Aims: With improved survival of patients with congenital and inherited heart disease, there is now a younger cohort of patients with an implantable cardioverter defibrillator (ICD) for the prevention and treatment of ventricular dysrrhythmias. Young women with such disorders often wish to embark on pregnancy, but pregnancy outcome data for this group is sparse. We therefore evaluated pregnancy outcome in patients with heart disease and an ICD in situ.
Methods and results: A retrospective analysis was performed on all women with an ICD in situ, who had pregnancy care provided by the specialist maternal cardiology service at University College London Hospitals. Data for 19 pregnancies in 14 women were collected. The underlying cardiac diagnoses were congenital heart disease (one), familial hypertrophic cardiomyopathy (eight), familial dilated cardiomyopathy (one), inherited long QT syndrome (one), and idiopathic cardiac arrest (one). Three women had moderate impairment of the left ventricular systolic function (ejection fraction <45%), in the remainder it was normal. Nine ICD implants were for primary prevention of sudden cardiac death (64%) and five for secondary prevention (36%). Of the 19 pregnancies, 18 continued beyond 24 weeks gestation with 18 live births. In eight pregnancies there were medical or device-related complications (42.9%) as follows: arrhythmias (four) (21.1%), heart failure (two) (9.1%), ICD shocks (one) (5.3%), atrial lead fracture (one) (5.3%), and lead-related thrombus (one) (5.3%). There were no inappropriate device shocks or therapies.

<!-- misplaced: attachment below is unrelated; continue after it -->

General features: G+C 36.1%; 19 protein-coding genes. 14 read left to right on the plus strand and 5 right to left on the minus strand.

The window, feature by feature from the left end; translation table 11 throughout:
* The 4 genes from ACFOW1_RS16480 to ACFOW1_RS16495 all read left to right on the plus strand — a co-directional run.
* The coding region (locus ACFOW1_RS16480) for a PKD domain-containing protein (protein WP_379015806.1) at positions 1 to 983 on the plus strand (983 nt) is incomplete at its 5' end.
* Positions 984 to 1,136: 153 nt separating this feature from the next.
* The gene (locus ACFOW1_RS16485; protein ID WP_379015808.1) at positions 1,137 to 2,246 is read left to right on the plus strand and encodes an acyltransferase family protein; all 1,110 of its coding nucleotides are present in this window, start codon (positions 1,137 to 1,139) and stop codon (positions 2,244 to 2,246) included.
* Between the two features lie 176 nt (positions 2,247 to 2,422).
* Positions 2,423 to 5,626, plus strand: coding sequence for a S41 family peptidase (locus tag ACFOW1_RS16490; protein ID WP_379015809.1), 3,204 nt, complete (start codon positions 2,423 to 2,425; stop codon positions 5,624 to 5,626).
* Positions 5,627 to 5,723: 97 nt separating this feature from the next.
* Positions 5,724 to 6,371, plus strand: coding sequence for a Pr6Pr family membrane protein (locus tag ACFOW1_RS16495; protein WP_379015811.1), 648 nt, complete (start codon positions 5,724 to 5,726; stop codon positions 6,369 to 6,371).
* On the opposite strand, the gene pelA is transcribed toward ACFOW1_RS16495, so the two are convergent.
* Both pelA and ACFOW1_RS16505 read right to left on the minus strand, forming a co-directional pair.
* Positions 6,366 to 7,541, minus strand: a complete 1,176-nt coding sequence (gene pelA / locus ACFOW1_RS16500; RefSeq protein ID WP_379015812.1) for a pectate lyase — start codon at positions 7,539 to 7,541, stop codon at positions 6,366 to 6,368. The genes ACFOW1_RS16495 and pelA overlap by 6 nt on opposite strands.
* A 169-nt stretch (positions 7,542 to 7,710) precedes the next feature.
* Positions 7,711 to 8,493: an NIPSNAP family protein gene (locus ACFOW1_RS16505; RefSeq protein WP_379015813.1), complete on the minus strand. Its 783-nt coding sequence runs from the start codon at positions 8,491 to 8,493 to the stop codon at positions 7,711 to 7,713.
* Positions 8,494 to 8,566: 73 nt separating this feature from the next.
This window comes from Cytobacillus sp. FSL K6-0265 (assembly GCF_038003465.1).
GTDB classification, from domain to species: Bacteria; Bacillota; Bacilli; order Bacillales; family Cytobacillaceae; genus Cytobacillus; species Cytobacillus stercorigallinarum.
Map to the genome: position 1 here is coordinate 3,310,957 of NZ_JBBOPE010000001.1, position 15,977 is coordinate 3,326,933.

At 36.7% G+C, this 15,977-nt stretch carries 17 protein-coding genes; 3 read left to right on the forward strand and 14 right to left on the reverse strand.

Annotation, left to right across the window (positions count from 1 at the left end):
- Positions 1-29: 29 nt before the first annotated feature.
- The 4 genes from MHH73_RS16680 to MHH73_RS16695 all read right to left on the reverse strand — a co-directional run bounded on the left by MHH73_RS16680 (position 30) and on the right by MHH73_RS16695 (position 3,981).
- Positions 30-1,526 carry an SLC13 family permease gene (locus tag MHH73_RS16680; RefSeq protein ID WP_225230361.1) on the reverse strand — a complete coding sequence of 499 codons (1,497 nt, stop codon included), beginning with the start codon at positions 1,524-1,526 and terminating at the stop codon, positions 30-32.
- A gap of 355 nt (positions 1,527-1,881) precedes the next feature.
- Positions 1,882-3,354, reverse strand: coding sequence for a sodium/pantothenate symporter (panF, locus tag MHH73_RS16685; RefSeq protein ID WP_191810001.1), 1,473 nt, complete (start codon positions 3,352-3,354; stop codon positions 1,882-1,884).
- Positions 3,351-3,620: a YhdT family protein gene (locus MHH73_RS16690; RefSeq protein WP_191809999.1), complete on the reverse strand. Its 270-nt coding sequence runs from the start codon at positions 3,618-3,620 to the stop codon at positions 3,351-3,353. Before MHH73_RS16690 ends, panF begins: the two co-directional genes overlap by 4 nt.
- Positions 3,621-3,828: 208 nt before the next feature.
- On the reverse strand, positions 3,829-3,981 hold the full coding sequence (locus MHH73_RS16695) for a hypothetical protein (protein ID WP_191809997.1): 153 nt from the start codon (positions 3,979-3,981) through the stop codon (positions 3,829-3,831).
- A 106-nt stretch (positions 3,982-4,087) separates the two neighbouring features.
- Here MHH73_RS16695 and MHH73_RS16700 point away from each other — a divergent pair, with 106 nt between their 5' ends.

Conclusions: Women with heart disease and an ICD implant can have a good outcome during pregnancy but medical and device complications are not uncommon.